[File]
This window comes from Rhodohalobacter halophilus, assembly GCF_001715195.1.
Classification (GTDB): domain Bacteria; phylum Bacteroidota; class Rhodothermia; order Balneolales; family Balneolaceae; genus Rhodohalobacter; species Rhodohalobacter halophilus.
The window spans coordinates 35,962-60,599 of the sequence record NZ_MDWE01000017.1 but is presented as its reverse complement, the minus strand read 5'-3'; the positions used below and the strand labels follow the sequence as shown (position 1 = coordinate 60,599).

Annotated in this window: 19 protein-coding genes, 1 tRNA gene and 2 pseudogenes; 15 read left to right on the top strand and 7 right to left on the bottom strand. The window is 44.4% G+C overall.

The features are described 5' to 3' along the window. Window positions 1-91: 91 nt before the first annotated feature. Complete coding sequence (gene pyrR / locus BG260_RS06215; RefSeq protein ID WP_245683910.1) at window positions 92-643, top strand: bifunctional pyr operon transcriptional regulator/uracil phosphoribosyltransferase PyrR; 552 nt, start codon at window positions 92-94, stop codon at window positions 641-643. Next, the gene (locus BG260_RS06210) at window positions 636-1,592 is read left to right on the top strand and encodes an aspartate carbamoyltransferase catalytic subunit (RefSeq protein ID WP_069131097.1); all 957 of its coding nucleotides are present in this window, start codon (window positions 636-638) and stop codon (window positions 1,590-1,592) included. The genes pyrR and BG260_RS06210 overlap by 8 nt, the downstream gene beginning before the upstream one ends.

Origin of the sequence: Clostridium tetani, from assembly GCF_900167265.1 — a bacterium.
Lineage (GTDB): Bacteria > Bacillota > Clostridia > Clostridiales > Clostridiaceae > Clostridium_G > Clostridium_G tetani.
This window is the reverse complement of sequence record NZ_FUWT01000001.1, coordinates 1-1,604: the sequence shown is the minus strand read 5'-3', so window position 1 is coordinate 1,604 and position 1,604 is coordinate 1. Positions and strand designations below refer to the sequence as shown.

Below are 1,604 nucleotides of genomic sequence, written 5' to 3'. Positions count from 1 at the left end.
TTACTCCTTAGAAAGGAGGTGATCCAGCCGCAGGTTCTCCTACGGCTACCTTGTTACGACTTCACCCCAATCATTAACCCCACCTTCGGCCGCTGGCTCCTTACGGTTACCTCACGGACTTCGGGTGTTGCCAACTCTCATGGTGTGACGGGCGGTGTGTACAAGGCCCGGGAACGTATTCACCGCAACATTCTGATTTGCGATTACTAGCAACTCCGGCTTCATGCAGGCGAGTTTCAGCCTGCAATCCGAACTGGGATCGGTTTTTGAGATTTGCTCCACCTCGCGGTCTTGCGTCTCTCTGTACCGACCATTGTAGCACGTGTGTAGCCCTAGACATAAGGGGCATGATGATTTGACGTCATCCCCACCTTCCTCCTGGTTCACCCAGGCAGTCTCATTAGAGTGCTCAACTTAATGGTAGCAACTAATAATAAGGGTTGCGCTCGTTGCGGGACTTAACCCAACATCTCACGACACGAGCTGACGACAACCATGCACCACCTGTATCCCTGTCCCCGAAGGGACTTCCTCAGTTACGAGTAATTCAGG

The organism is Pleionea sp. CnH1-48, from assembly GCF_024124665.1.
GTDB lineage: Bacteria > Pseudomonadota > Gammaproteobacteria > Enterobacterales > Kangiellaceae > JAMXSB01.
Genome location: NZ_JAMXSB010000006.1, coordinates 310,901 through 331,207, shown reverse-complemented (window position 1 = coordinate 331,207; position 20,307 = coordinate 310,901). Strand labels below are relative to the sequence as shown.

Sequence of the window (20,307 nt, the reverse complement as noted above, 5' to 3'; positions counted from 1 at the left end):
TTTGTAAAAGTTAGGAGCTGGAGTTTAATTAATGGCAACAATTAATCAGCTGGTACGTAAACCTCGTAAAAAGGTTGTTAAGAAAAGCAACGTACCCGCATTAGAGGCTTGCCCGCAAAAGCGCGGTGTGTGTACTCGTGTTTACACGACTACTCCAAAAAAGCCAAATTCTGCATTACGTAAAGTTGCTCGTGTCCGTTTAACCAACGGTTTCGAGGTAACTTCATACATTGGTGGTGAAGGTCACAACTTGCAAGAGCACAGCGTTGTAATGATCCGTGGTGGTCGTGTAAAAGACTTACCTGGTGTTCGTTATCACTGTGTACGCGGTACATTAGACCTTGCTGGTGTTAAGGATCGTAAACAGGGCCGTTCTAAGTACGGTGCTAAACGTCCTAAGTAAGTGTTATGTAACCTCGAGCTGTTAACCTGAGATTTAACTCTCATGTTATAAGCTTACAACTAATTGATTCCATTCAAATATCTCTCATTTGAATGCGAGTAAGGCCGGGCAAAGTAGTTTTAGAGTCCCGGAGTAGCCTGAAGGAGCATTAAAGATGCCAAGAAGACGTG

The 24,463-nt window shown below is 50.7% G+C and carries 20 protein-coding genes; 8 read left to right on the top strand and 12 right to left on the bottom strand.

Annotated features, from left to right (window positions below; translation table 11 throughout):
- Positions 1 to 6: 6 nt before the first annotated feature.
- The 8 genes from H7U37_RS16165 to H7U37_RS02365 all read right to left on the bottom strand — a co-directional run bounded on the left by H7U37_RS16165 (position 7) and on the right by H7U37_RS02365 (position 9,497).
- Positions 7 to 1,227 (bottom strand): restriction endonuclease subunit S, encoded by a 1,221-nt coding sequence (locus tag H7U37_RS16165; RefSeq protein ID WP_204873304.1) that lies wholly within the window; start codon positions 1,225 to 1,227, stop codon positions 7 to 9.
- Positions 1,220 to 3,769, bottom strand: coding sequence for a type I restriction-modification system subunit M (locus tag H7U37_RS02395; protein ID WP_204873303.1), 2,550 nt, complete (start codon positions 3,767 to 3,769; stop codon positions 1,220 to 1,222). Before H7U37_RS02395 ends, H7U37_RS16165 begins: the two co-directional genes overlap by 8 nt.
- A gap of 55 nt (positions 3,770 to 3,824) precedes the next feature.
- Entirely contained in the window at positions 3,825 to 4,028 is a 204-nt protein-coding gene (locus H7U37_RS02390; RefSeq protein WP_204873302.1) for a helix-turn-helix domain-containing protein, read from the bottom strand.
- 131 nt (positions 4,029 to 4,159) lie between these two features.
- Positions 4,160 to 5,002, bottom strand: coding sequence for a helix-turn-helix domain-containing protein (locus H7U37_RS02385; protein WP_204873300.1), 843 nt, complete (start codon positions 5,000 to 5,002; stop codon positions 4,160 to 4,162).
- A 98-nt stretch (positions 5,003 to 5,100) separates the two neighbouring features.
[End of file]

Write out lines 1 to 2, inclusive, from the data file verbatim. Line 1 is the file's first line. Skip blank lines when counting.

This window comes from Rhodohalobacter halophilus, assembly GCF_001715195.1.
Classification (GTDB): domain Bacteria; phylum Bacteroidota; class Rhodothermia; order Balneolales; family Balneolaceae; genus Rhodohalobacter; species Rhodohalobacter halophilus.